Great North Air Ambulance Service (GNAAS) doctor Rachel Hawes has received recognition from Her Majesty’s Lord Lieutenant for her ‘Blood on Board’ (BOB) work.
Eighteen lives were saved in the first year of the project, which sees GNAAS performing rapid blood transfusions to patients with a life or limb threatening injury at the scene of an incident.
Luitenant Colonel Hawes from the 201 Northern Field Hospital was praised as ‘Reservist of the Day’ at the ceremony at HMS Calliope, Gateshead, on March 21, with the Lord Lieutenant of Tyne and Wear, Susan Winfield, who recognised those who have made a significant impact in the community.
“It was a massive honour but I must stress that the project has been a team effort. Without everyone involved, it would not have been possible,” said Dr Hawes.
GNAAS teamed up with The Newcastle upon Tyne Hospitals NHS Foundation Trust, Northumbria Blood Bikes, Blood Bikes Cumbria Community and Henry Surtees Foundation to make BOB happen.
“Dr Hawe’s work epitomises our mission – to deliver world class care to our patients – and we are all extremely proud of her here at GNAAS,” said Grahame Pickering, chief executive of GNAAS.
Read the transcript of her achievement below:
Lieutenant Colonel Hawes’ devotion to the provision of healthcare and its continuous improvement is second to none. Through her determination, dedication and tenacity to improve the care that traumatically injured patients receive at the roadside she has created a service that within its first year of existence has resulted in 18 lives being saved which includes, nine people who would have died had the changes that Hawes introduced not been in place.
An Army Reservist of 16 years, Hawes is employed as a Consultant Anaesthetist with the Great North Air Ambulance Service as a Pre-Hospital Emergency Care doctor, flying to the scene of major accidents.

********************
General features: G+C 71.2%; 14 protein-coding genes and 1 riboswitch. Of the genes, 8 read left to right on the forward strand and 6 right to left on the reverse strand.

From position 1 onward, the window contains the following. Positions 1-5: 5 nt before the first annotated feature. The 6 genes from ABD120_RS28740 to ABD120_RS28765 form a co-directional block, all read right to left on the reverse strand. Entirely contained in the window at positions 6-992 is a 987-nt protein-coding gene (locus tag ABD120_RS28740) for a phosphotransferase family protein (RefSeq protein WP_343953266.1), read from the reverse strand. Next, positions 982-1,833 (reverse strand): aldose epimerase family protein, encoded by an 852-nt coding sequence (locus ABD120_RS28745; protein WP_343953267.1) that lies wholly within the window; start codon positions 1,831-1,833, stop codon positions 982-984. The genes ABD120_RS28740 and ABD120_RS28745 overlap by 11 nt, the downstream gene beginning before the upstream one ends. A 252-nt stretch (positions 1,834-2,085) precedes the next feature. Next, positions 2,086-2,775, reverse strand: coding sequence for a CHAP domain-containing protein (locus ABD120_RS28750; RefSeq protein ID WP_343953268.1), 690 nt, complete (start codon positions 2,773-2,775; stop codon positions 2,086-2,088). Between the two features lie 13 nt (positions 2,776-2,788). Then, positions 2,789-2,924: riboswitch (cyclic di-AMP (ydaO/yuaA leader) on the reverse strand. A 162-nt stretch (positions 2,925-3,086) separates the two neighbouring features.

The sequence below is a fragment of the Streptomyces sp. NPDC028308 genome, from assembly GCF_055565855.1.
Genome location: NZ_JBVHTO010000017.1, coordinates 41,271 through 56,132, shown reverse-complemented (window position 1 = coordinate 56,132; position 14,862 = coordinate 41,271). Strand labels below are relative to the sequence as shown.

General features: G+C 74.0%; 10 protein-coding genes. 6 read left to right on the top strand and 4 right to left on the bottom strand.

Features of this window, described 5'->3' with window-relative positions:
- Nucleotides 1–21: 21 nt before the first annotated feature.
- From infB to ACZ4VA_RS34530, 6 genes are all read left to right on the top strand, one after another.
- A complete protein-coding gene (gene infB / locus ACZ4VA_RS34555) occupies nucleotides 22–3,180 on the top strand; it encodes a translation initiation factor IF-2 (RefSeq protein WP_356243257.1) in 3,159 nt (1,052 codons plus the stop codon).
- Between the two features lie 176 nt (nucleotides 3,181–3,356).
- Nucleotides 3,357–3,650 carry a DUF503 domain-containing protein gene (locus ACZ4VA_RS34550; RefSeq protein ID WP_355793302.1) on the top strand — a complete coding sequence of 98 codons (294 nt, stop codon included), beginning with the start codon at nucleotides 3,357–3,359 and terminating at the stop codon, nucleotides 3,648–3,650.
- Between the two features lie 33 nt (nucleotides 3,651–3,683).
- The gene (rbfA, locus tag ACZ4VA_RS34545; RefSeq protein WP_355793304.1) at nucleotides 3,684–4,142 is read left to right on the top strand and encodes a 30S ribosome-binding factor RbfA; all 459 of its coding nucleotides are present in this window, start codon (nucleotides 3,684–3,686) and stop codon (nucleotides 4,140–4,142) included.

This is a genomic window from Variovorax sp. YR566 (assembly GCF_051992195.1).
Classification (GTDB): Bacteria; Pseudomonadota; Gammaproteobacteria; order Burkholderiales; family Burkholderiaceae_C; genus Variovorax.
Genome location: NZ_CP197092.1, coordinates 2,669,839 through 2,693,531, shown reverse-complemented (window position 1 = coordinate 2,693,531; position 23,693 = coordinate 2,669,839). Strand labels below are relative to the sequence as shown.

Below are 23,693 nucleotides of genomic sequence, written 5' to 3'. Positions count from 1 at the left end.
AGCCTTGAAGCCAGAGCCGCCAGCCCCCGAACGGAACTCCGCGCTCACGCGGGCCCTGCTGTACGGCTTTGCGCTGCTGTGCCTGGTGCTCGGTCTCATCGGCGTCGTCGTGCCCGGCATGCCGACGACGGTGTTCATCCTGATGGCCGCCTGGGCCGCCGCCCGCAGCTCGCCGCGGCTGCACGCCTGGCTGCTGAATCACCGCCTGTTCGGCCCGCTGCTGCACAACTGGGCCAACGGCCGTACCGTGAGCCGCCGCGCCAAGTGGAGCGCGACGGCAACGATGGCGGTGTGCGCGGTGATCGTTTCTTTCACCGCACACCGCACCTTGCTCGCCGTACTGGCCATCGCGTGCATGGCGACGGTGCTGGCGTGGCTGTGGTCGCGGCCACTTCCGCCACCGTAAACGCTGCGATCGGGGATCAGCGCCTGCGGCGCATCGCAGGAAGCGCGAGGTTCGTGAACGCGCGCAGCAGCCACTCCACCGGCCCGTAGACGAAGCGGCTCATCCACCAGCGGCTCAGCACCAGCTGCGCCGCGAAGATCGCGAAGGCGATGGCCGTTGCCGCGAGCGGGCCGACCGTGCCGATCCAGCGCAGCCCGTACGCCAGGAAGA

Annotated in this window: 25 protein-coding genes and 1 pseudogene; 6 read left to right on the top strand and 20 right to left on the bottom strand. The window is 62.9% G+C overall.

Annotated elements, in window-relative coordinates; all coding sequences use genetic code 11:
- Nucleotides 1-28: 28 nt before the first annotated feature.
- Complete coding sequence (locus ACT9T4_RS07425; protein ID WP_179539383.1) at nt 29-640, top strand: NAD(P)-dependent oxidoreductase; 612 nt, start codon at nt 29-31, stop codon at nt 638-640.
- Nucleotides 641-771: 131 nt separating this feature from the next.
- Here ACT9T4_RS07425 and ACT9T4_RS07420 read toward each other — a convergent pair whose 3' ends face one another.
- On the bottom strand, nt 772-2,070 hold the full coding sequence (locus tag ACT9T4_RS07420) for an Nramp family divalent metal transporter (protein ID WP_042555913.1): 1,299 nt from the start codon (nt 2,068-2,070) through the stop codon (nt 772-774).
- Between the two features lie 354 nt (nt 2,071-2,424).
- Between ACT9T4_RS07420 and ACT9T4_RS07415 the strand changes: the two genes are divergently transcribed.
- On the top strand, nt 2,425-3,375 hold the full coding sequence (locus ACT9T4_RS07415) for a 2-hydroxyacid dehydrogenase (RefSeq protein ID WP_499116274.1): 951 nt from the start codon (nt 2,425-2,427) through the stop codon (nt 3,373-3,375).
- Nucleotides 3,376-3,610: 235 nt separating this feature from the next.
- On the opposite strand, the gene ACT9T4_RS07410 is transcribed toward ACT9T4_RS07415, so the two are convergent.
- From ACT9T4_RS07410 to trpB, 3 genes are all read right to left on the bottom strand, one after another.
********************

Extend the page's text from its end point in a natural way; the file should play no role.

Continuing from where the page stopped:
In 2011, she deployed on Op HERRICK 13 as an anaesthetist delivering healthcare of the highest standards within the internationally renowned Role 2 hospital. Despite having been 10 previous iterations of Op HERRICK Hawes demonstrated a perspicacity not shown by others to recognise that advancements in military medicine could be replicated in civilian healthcare and the single-mindedness to deliver it.
Through a thorough and detailed analysis of injuries suffered by servicemen, their treatment and ultimate outcomes Hawes recognised that one of the major contributing factors to injured personnel surviving the most serious of traumatic injuries was the presence of early blood transfusion for patients, delivered at the point of injury. This capability was delivered by the Medical Emergency Response Team via CH-47 Chinook helicopters that carried blood on board. It was this concept that Hawes developed into ‘Blood on Board’.
With no such pre-existing civilian capability in the North East of England, Hawes had to translate a military concept into one that would succeed and be sustainable in an increasingly constrained National Health Service. This cannot be underestimated due to the Byzantine bureaucracy through which she was required to navigate. Gaining agreement to proceed from each of the key partners, the Regional Blood Transfusion Service, the Newcastle Hospitals NHS Foundation Trust and the Great North Air Ambulance Service, was in itself a feat that tested her resilience severely. This culminated in the activation of the ‘Blood on Board’ capability in January 2015.
The ‘Blood on Board’ service transports blood from the Newcastle Hospitals NHS Foundation Trust to Great North Air Ambulance Service helicopters, located at strategic positions across the region. Lifesaving blood transfusions are delivered at the roadside within one hour of a transfusion being requested. An incredibly complex service with many moving parts and time-critical deadlines, Hawes conceived, planned, created and delivered this lifesaving service. The scale and complexity of this task would have overawed a lesser individual but was one that Hawes relished and excelled in. She has immersed herself into every part of the process to ensure that this service was a success and ensuring the patients receive the pinnacle of healthcare.
Lieutenant Colonel Hawes has had a profound, clearly demonstrable and long lasting effect on the provision of healthcare in the North, which will undoubtedly continue to save lives.
It is for her commitment and dedication to developing and introducing systems that have saved many lives that Lieutenant Colonel Hawes is awarded the Lord-Lieutenant’s Certificate for Meritorious Service.